Possession suspensions ‘put neighbours at risk’

Lucy Cooper (Student)

The pandemic has been very hard for many people, some of whom have lost their jobs, aren’t receiving the same income as they used to or are simply struggling with their mental health. To help people who may not be able to afford their rent the government put into place an eviction ban meaning that people could not be evicted, during the pandemic. 

Whilst this has clearly helped some people, some law firms have highlighted the problem this has caused for people who are suffering with anti-social behaviour from their neighbours. Housing Associations have reported that due to the ban on possession action they have not been able to take any action against tenants who were being anti-social, which was having a huge impact on the neighbours and other tenants. One property owner explained that he had experienced significant antisocial behaviour from a neighbour and he has now lost two tenants because of this.  

The stay on possession proceedings was lifted in September of last year, meaning that many solicitors saw the opportunity to sort the anti-social behaviour out and began to use what they called the ‘last resort’ to evict the tenants after giving them multiple warnings and chances to change their actions.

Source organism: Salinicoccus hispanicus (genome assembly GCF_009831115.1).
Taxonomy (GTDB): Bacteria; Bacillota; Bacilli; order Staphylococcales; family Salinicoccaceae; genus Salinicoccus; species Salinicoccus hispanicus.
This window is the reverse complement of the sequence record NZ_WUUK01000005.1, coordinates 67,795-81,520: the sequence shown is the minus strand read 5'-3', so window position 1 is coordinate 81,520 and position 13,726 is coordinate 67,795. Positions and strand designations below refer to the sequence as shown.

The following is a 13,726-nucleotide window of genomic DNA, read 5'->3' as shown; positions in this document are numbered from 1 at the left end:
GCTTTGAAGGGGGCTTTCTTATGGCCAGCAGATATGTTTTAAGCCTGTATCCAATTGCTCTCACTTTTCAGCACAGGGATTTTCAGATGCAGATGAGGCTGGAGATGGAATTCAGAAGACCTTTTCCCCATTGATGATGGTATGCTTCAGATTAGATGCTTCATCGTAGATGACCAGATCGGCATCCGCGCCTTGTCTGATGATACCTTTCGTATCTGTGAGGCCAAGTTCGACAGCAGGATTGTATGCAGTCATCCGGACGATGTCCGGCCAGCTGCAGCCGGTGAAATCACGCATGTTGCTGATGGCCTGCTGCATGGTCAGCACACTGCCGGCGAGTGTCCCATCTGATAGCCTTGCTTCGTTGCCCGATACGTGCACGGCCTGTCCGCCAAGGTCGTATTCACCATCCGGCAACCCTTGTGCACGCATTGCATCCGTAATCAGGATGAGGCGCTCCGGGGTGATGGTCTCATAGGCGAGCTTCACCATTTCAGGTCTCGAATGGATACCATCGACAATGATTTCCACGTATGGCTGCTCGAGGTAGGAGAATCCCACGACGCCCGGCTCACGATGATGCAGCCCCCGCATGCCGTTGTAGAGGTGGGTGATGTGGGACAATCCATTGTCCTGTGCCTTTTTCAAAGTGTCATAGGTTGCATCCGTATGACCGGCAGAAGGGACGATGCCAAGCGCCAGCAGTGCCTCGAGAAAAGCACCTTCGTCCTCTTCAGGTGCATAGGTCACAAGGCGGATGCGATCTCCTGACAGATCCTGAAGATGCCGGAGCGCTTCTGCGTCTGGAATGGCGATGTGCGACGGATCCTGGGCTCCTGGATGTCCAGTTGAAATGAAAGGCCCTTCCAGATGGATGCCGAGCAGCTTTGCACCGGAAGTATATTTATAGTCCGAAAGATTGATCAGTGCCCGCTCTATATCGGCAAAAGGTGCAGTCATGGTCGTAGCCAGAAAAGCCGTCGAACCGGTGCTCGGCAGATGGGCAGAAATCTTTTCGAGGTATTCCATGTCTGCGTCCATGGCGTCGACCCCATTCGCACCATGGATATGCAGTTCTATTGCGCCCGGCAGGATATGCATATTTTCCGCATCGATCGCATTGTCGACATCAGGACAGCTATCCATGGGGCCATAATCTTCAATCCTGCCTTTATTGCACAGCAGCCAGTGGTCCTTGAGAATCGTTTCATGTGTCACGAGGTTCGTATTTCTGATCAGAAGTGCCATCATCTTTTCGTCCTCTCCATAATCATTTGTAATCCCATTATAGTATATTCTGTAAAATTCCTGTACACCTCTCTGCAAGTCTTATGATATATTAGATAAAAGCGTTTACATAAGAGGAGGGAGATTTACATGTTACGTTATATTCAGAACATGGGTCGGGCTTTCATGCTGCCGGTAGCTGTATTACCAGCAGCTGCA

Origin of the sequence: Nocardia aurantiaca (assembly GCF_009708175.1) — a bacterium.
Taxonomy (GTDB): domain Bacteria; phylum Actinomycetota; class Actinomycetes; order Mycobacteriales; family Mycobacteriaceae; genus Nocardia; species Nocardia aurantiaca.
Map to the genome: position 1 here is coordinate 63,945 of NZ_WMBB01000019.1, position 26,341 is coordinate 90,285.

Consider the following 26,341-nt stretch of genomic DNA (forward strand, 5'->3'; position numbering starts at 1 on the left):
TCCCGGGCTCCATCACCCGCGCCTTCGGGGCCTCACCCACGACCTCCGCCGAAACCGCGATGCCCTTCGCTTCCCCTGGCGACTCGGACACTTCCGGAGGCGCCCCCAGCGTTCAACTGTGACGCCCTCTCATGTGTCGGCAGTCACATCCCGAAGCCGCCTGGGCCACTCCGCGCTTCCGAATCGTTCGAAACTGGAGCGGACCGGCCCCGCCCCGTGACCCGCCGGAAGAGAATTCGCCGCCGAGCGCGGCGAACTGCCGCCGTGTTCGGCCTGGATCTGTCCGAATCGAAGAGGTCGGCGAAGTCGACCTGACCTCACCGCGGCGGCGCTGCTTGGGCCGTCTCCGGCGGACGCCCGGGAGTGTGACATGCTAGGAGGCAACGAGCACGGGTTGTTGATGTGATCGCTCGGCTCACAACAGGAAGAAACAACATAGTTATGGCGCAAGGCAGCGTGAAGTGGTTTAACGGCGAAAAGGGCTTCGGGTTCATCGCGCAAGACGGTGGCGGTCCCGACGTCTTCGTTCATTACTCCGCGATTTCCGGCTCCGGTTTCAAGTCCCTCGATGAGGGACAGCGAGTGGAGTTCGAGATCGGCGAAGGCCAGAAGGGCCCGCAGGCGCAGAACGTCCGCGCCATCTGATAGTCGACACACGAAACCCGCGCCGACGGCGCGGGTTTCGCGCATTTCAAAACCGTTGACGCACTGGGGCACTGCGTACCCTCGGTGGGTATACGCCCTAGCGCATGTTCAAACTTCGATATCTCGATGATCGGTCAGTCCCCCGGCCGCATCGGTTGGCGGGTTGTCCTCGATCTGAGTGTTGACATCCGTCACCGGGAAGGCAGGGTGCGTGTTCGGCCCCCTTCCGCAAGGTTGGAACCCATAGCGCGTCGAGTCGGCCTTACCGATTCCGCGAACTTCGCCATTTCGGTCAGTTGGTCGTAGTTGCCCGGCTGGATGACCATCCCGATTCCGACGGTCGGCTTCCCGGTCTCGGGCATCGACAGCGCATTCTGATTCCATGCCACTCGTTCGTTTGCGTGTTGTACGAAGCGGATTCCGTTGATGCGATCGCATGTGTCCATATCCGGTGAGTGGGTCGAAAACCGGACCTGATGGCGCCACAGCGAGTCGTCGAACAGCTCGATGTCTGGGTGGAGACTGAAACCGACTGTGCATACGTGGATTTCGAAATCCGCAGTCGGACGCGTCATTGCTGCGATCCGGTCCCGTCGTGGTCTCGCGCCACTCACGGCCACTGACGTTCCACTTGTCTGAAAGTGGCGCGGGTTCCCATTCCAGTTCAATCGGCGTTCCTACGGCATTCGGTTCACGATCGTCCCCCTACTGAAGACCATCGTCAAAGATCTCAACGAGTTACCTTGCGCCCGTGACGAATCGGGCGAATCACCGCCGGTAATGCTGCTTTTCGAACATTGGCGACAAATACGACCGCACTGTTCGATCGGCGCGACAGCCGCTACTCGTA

Solicitors have stressed their concerns about the rise in anti-social behaviour during lockdown and what impact it is having on other people, in a situation which is already mentally challenging. It can have a catastrophic effect on the people who have to endure these issues ever day on top of trying to cope with a global pandemic, some people have been spat on by neighbours, during the pandemic, causing them to have a mental breakdown. 

Solicitors have stressed that there needs to be focus on this by the government as anti-social tenants can seriously impact their local community.

What can people do in the meantime? 

If you are someone who is experiencing anti-social behaviour it is initially best to try and speak to the neighbour (provided it is safe to do so). If this does not help, then keep a diary of all the issues that you have encountered so that if court proceedings are necessary you will be able to show a clearly logged diary of what has happened. 

The next step would be report the problem to the council, it may then be possible for the council or the police to meet with the person who is causing the problem and speak to them and help them come to an agreement about how they should change their behaviour. This agreement can then be put into writing. This is known as an acceptable behaviour contract.

Staffordshire University Legal Advice Clinic Offers free legal advice on all housing issues. If you would like an appointment please call 01782 294458 or emails SULAC@staffs.ac.uk

 

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